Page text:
In particular, the Administration should develop principles and criteria for the public articulation of the legal authorities under which it conducts surveillance affecting Americans. If the text of the statute itself is not sufficient to inform the public of the scope of asserted government authority, then the key elements of the legal opinion or other documents describing the government’s legal analysis should be made public so there can be a free and open debate regarding the law’s scope. This includes both original enactments such as 215’s revisions and subsequent reauthorizations. While sensitive operational details regarding the conduct of government surveillance programs should remain classified, and while legal interpretations of the application of a statute in a particular case may also be secret so long as the use of that technique in a particular case is secret, the government’s interpretations of statutes that provide the basis for ongoing surveillance programs affecting Americans can and should be made public.
4. Expanding Relevance Beyond its Normal Legal Meaning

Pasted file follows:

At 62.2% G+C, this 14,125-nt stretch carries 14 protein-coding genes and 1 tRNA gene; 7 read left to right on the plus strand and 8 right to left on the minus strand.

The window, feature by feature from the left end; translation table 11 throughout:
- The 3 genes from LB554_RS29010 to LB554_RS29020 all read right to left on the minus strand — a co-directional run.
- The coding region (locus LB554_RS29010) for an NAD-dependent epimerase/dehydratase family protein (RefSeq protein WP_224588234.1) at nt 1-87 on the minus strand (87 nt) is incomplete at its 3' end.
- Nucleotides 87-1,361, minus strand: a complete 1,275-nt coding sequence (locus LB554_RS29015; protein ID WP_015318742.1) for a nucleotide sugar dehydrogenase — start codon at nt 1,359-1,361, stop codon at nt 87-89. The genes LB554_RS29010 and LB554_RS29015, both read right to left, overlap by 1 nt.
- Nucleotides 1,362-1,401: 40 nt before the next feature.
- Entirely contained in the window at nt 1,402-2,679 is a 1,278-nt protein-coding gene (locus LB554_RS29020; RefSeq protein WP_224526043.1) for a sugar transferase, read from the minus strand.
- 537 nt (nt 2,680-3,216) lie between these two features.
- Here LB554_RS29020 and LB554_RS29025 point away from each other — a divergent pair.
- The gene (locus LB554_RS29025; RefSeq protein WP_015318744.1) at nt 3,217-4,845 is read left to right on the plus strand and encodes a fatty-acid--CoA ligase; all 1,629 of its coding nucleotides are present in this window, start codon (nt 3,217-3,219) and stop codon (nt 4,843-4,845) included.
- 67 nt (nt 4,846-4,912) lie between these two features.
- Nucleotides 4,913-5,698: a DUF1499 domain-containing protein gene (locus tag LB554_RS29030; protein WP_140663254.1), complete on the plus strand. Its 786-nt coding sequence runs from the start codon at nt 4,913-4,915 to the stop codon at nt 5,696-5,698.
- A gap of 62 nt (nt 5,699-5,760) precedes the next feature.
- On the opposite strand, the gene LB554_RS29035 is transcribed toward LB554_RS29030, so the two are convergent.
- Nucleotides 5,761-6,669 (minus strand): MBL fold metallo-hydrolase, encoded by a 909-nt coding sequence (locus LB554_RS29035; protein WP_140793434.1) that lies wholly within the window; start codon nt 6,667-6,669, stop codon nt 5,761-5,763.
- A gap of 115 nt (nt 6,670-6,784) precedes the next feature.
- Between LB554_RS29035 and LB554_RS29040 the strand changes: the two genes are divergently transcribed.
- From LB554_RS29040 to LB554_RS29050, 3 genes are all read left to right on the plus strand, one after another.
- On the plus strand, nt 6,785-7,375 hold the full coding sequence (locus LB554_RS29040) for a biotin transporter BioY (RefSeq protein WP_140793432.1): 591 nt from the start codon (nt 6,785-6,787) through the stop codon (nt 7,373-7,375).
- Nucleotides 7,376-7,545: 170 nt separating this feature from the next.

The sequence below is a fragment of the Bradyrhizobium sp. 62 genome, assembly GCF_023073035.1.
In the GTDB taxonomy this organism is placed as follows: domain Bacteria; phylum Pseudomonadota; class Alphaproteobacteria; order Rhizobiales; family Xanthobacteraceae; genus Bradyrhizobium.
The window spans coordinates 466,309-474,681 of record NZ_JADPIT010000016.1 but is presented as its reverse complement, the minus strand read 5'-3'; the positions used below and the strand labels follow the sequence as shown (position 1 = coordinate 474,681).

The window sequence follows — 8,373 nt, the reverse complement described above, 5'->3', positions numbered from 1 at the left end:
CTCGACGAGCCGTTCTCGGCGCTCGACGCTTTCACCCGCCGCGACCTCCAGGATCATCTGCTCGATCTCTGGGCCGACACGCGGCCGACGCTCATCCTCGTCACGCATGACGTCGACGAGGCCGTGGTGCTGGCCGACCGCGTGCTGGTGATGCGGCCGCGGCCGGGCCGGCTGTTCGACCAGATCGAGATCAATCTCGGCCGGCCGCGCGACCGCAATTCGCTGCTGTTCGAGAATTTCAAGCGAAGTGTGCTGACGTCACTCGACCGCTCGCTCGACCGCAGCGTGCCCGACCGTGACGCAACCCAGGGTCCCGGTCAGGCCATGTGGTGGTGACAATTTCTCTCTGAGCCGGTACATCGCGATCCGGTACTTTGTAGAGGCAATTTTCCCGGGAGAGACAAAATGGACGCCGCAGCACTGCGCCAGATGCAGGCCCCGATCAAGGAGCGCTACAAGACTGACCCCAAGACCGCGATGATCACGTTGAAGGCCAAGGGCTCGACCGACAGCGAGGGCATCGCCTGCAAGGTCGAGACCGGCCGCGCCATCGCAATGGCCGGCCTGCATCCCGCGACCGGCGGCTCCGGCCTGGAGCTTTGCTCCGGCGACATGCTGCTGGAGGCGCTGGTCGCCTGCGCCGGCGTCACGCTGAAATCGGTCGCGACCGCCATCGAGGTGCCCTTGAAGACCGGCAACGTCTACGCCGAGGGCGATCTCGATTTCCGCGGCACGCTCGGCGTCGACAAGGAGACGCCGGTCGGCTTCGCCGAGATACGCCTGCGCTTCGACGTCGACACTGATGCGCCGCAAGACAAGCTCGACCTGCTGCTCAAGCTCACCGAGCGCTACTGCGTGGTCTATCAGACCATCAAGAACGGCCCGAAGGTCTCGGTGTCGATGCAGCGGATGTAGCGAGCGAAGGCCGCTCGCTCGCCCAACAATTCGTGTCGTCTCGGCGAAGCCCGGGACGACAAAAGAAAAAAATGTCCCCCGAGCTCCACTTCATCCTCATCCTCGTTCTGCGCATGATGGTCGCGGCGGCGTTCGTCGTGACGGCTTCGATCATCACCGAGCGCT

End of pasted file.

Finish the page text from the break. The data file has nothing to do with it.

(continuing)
As illustrated above, precedent from other legal contexts involving the production of records does not support a concept of relevance like the one proffered by the government in support of the NSA’s bulk calling records program. To be sure, the case law regarding civil discovery, grand jury subpoenas, and administrative subpoenas shows that relevance is interpreted broadly, and that incidental production of unrelated materials is accepted as essential to enable fulsome investigative efforts. Standards of relevance thus permit parties and the government to engage in a degree of fishing, so long as it is not arbitrary or in bad faith. But the case law makes equally clear that the definition of relevance is not boundless. And no case that we have found supports the interpretation of relevance embodied in the NSA’s program.
Tacitly acknowledging that case law from analogous contexts is not adequate to support its position, the government suggests that Section 215 calls for “an even more flexible standard” of relevance. But none of the government’s arguments, in our view, supports a definition of “relevant” as broad as the one the government proffers.
First, had Congress wished to inscribe a standard of relevance in Section 215 even less exacting than those developed in analogous legal contexts, it could have done so. But contemporary statements from legislators, highlighted by the government itself, evince an intent to match Section 215 to the standards used in those contexts. The reference to grand jury subpoenas added to the statute in 2006 was meant to reassure those with concerns about the scope of Section 215 that the statute was consistent with practice in other fields.